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About The daily Nebraskan. ([Lincoln, Neb.) 1901-current | View Entire Issue (Nov. 22, 1996)
Game tickets in short supply
By Peter Marhoefer
Students hoping to go to the Big 12 Cham
pionship game Dec. 7 in St. Louis should not'
plan on receiving tickets from the UNL athletic
“We considered the championship game an
away game, and the students chose Kansas State
as the migration game,” Ticket Manager John
The University of Nebraska ticket office will
be allotted 7,500 tickets if the Comhuskers beat
Colorado and win the Big 12 North Division.
But those will be scooped up by season-ticket
holders, Anderson said.
“Our demand has well succeeded our sup
ply,” he said.
But students might not be locked out. If the
Southern Division Champion does not purchase
its full allotment, more might become available
to Nebraska fans. Students should call the ath
letic ticket office Wednesday, Dec. 3, with in
quiries, Anderson said.
Students also can call other Big 12 universi
ties. All Big 12 schools received a small allot
ment of championship-game tickets.
Players speak against tobacco
SMOKEOUT from page 1
“I’m not the biggest guy ... I’m not the
fastest guy,” he said. “I knew if I wanted to
accomplish my dream, I couldn’t smoke.”
Johanns spoke from experience when
talking about the dangers of tobacco. Johanns
smoked heavily for about 15 years, he said,
and wishes he had those years of his life back.
“Every time you use that habit, you give
away a piece of your life,” he said.
Although the Great American Smokeout
calls for smokers to quit for just 24 hours,
Johanns said, “that was the toughest part
when I quit.”
A better solution is to not start smoking
in the first place, he said.
The elementary students jeered tobacco,
said “No!” in unison and cheered Johanns
for quitting his habit.
Nikki Lopez, American Cancer Society
tobacco control specialist for Nebraska, said
although students in kindergarten through
fifth grade probably do not smoke now, it is
important for children to absorb the anti-to
bacco message at a young age.
“The tobacco industry has focused their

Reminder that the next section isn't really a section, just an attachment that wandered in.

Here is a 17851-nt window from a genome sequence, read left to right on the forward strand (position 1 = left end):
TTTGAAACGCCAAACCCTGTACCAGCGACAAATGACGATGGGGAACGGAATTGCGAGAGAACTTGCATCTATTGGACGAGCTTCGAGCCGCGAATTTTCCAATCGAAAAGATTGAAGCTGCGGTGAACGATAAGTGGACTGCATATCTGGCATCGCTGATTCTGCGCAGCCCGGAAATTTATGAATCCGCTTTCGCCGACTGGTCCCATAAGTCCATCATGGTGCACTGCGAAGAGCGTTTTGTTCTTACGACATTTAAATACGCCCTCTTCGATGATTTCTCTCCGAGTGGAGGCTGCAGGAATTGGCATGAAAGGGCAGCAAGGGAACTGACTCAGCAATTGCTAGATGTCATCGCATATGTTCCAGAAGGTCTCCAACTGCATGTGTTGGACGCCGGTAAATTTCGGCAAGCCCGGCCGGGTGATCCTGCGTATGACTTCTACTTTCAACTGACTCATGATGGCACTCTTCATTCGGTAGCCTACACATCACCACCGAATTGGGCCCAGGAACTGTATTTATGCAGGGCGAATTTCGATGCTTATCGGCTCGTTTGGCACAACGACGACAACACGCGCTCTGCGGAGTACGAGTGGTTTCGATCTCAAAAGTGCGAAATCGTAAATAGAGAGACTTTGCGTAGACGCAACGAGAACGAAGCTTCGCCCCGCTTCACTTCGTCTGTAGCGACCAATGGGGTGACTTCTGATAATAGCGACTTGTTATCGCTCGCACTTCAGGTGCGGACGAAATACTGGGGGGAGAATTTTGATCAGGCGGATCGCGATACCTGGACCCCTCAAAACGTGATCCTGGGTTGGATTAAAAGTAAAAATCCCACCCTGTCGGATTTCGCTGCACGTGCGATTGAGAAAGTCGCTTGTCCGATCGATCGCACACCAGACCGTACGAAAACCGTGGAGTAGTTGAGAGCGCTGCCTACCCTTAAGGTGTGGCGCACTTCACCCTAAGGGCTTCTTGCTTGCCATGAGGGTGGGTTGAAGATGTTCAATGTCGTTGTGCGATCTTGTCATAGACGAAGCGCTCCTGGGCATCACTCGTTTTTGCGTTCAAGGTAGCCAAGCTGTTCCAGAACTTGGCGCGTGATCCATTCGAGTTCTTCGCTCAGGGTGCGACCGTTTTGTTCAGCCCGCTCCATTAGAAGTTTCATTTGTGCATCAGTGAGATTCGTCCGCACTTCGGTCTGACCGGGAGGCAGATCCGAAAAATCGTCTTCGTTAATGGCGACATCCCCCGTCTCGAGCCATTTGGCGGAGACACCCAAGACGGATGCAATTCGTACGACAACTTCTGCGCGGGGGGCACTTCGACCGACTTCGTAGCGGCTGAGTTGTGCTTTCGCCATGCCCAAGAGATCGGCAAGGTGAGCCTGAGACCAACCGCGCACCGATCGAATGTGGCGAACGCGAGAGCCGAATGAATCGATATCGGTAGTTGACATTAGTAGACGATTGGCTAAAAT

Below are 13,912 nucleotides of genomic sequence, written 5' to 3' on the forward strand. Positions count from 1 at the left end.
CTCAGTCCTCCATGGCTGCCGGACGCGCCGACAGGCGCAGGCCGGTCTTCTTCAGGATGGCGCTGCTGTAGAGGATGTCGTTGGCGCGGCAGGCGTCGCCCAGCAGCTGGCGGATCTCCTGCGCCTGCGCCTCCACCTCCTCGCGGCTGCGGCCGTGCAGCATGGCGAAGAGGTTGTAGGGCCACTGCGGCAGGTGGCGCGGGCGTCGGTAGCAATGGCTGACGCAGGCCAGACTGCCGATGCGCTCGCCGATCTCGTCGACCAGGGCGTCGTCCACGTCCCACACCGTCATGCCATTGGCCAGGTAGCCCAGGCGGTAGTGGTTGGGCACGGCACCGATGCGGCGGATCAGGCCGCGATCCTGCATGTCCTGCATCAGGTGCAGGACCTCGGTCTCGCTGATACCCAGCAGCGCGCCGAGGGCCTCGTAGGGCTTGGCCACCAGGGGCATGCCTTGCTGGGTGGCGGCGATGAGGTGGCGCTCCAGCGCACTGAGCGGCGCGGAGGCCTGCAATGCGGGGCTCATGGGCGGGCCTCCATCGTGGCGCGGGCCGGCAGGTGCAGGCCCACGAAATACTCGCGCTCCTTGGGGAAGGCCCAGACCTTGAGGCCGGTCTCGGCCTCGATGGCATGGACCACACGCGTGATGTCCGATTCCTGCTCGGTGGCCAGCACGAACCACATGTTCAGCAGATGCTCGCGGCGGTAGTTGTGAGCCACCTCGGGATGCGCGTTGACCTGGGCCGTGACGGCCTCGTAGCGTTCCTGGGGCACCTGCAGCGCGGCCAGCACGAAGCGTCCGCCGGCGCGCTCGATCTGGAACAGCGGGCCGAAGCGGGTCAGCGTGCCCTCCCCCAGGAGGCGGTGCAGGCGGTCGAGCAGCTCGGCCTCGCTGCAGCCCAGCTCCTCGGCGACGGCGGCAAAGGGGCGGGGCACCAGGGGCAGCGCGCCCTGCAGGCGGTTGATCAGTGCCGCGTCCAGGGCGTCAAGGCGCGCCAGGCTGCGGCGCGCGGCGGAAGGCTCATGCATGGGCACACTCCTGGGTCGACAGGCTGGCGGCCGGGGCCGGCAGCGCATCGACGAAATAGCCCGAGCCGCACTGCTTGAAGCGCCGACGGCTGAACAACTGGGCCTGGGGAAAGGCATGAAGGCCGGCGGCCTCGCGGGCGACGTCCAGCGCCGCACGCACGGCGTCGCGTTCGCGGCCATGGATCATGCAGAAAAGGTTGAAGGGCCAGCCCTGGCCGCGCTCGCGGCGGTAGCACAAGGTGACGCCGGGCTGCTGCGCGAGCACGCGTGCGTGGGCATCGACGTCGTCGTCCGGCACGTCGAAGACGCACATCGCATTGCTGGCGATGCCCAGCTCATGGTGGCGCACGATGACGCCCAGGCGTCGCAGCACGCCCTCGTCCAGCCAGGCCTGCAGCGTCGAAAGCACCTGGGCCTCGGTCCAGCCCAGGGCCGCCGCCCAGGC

ads toward young kids,” Lopez said.
Tobacco ads are featuring younger mod
els, more colorful pictures and popular trends
among teen-agers, such as sports and cars,
to attract young smokers, she said.
And the young are paying attention to
those ads, she said. About 3,000 adolescents,
ages 13 to 17, start smoking every day.
Laurie Sutter, health educator for theTin
coln-Lancaster County Health Department,
said the smoking rate among Nebraska teen
agers is higher than the national average. And
Lancaster County rates are higher than the
Nebraska average, she said.
A survey conducted last year found nearly
40 percent of all Lancaster County high
school students had smoked in the month
before the survey. Nationally, more than 1
million adolescents begin smoking each year,
Tobacco-related illnesses killed about
420,000 Americans last year, Sutter said,
more than motor-vehicle accidents, AIDS
related illnesses and homicides combined.
Bruce Anderson, city chairman of the
Great American Smokeout, said adolescents
and others in the community were asked to
throw out their tobacco today in buckets on
public school and college campuses.
But not many people pitched in, he said.
“I wish we had gotten more,” Anderson
said. “But, overall, it went very well.”
Anderson burned all collected cigarettes
at 3 p jn. in the Lincoln General Hospital in
cinerator, which sits next to a “no smoking”
And that, he said, is a good start.
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cost money, time
in clean-up work
BUTTS from page 1
after we had noticed an increased lit
ter problem on campus, which was
cutting into our other maintenance,” he
said. “We want to make people aware
of what an unattractive and noticeable
problem it is.”
Zillinger said it wouldn’t require
much extra effort for smokers to im
prove the situation, noting that most
cigarette butts fall within 10 feet of
campus ash urns.
According to the task force’s find
ings, cigarette-butt litter increased sig
nificantly after UNL implemented its
ttiuwi uu pvrttvjr piuuu/mu^
smoking in all campus buildings.
Zillinger was unsure if UNL would
consider policy options for reducing
Angela Goin, Landscape Services
grounds supervisor, said the litter prob
lem has worsened in spite of efforts by
Landscape Services to place ash ums
in convenient locations for smokers.
Most, ums are located near the en -
trances of buildings.
Goin said that although emptying
ash ums is not a pleasant task, it is [ref
erable to cleaning up littered cigarette
“It’s,pretty bad, if you can imagine
picking up each little cigarette butt
floating around campus,” she said.
Muscular Dystrophy Association
I g \ ''
When you lose someone
dear to you-or when a
special person has a
birthday, quits smoking, or
has some other occasion to
celebrate-memorial gifts or
tribute gifts made for them
to your Lung Association
help prevent lung disease
and improve the care of
those suffering from it.
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Omaha, NE 68152
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